Second note on the flour, and this really matters.  Do NOT scoop  the flour directly with the measuring cup. Instead spoon it into the measuring cup, then into the machine. If you scoop with the measuring cup, it packs the flour and you can end up with anywhere from 1-3 extra tablespoons of flour. This throws off the texture of your bread and makes it too dry. You’re welcome.

Once all the ingredients are in the pan, turn on the machine on the dough setting. (Close the lid first.) About five minutes into the mixing phase, check the dough. Make sure nothing is sticking to the sides of the pan. If it is, use a spatula to scrape it into the dough.  It should be slightly sticky, but obviously forming into a ball. If it is dry, or the machine sounds like it is working really hard to mix the ingredients, add a teaspoon of warm water. If it is way too sticky, add about a tablespoon of flour. If you have to add anything, recheck in 2-3 minutes and adjust again, if necessary. (The weather can affect the texture of the dough, so don’t freak out if it is different each time you make it.)

Once you have gotten the texture right, go sit down. Watch an episode of …well, whatever you watch. You should have a little over an hour, so probably a drama. Or maybe two episodes of a sitcom. Whatever.  It won’t affect the buns.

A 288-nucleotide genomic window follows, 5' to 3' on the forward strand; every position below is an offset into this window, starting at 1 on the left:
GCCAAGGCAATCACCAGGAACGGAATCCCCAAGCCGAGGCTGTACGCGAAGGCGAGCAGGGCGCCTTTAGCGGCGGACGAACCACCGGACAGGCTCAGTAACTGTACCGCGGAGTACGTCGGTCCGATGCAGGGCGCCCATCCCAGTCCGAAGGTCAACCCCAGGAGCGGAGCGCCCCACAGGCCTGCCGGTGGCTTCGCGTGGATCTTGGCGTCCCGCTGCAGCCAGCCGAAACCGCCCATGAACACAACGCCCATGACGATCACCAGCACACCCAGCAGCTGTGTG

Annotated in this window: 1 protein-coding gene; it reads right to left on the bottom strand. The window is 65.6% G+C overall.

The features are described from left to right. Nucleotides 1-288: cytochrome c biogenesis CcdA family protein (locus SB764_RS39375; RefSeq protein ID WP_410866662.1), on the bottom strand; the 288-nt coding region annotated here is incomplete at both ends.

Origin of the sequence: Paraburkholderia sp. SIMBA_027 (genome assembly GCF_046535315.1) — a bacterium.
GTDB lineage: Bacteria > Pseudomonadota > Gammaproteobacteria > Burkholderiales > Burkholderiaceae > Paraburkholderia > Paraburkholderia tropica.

When the bread machine beeps to let you know the dough is ready, get up off the couch and turn off the machine. Put about half a cup of flour on the countertop and turn the dough out. (Make sure the paddle from the bottom of the pan isn’t stuck in the dough, because it can really mess up a knife.) Cut the dough into 2 equal pieces (or as close as you can get. The dough police really won’t show up if they aren’t exactly equal. For all my OCD friends, there’s your permission to be inexact.)

Use a rolling pin to roll one piece of dough out until it is about ½”-1” thick.  Or until it is big enough to cut 6 buns out of it. Try to refrain from rolling the dough more than you absolutely have to, so your buns will be light. When you are finished rolling it, use the rim of a glass to cut the buns out. You should get 6. When you are finished, repeat with the second piece of dough.

Put the buns on a baking sheet or stone (I like the stones, personally) and brush the tops with melted butter. Cover with a dish towel and put the dish in a warm place and let the buns rise until they are about double the size they started – about an hour. (I usually turn my oven on to about 200 degrees and then turn it off as soon as it preheats, then put the dish in the oven to rise.)

Once they are finished rising, bake at 350 degrees for about 9-12 minutes, or until they are as brown as you like. Remove from the baking sheet when they are done and let them cool on a wire rack. Slice the buns  in half to make a top and a bottom only AFTER they are completely cool.

Everyone will LOVE your buns (lol) and beg you to make them again. The only down side is that the recipe only makes 12 regular sized buns.

Enjoy!